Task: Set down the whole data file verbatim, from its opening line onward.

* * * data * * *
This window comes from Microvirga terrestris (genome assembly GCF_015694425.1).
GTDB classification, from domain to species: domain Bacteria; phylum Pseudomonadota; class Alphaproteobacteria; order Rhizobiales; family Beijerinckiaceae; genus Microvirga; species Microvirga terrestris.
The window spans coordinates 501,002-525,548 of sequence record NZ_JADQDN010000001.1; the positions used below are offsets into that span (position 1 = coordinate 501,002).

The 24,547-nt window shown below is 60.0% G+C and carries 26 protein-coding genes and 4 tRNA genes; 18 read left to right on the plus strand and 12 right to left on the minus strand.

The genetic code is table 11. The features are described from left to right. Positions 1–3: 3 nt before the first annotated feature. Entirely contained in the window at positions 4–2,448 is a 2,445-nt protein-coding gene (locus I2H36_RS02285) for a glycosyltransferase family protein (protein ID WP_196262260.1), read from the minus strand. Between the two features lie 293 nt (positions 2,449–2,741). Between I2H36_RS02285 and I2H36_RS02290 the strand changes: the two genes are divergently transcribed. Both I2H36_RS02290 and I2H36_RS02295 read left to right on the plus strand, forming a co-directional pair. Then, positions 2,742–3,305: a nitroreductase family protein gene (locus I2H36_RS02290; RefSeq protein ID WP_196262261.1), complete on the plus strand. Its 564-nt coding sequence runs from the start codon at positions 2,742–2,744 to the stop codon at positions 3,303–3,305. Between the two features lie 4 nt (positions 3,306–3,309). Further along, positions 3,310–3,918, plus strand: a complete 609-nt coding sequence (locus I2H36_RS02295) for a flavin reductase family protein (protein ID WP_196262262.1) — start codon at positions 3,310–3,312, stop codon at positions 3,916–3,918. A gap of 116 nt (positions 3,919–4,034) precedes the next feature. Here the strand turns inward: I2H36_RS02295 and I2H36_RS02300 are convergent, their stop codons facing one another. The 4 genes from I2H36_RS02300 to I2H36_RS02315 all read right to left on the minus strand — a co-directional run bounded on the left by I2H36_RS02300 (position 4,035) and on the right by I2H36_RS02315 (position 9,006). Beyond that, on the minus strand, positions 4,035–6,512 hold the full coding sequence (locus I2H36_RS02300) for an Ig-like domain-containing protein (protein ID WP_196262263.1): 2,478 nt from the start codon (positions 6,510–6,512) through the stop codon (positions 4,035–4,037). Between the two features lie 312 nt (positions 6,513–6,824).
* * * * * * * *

This window comes from Microvirga terrestris (genome assembly GCF_015694425.1).
GTDB classification, from domain to species: domain Bacteria; phylum Pseudomonadota; class Alphaproteobacteria; order Rhizobiales; family Beijerinckiaceae; genus Microvirga; species Microvirga terrestris.
The window spans coordinates 501,002-525,548 of sequence record NZ_JADQDN010000001.1; the positions used below are offsets into that span (position 1 = coordinate 501,002).

The 24,547-nt window shown below is 60.0% G+C and carries 26 protein-coding genes and 4 tRNA genes; 18 read left to right on the plus strand and 12 right to left on the minus strand.

The genetic code is table 11. The features are described from left to right. Positions 1–3: 3 nt before the first annotated feature. Entirely contained in the window at positions 4–2,448 is a 2,445-nt protein-coding gene (locus I2H36_RS02285) for a glycosyltransferase family protein (protein ID WP_196262260.1), read from the minus strand. Between the two features lie 293 nt (positions 2,449–2,741). Between I2H36_RS02285 and I2H36_RS02290 the strand changes: the two genes are divergently transcribed. Both I2H36_RS02290 and I2H36_RS02295 read left to right on the plus strand, forming a co-directional pair. Then, positions 2,742–3,305: a nitroreductase family protein gene (locus I2H36_RS02290; RefSeq protein ID WP_196262261.1), complete on the plus strand. Its 564-nt coding sequence runs from the start codon at positions 2,742–2,744 to the stop codon at positions 3,303–3,305. Between the two features lie 4 nt (positions 3,306–3,309). Further along, positions 3,310–3,918, plus strand: a complete 609-nt coding sequence (locus I2H36_RS02295) for a flavin reductase family protein (protein ID WP_196262262.1) — start codon at positions 3,310–3,312, stop codon at positions 3,916–3,918. A gap of 116 nt (positions 3,919–4,034) precedes the next feature. Here the strand turns inward: I2H36_RS02295 and I2H36_RS02300 are convergent, their stop codons facing one another. The 4 genes from I2H36_RS02300 to I2H36_RS02315 all read right to left on the minus strand — a co-directional run bounded on the left by I2H36_RS02300 (position 4,035) and on the right by I2H36_RS02315 (position 9,006). Beyond that, on the minus strand, positions 4,035–6,512 hold the full coding sequence (locus I2H36_RS02300) for an Ig-like domain-containing protein (protein ID WP_196262263.1): 2,478 nt from the start codon (positions 6,510–6,512) through the stop codon (positions 4,035–4,037). Between the two features lie 312 nt (positions 6,513–6,824).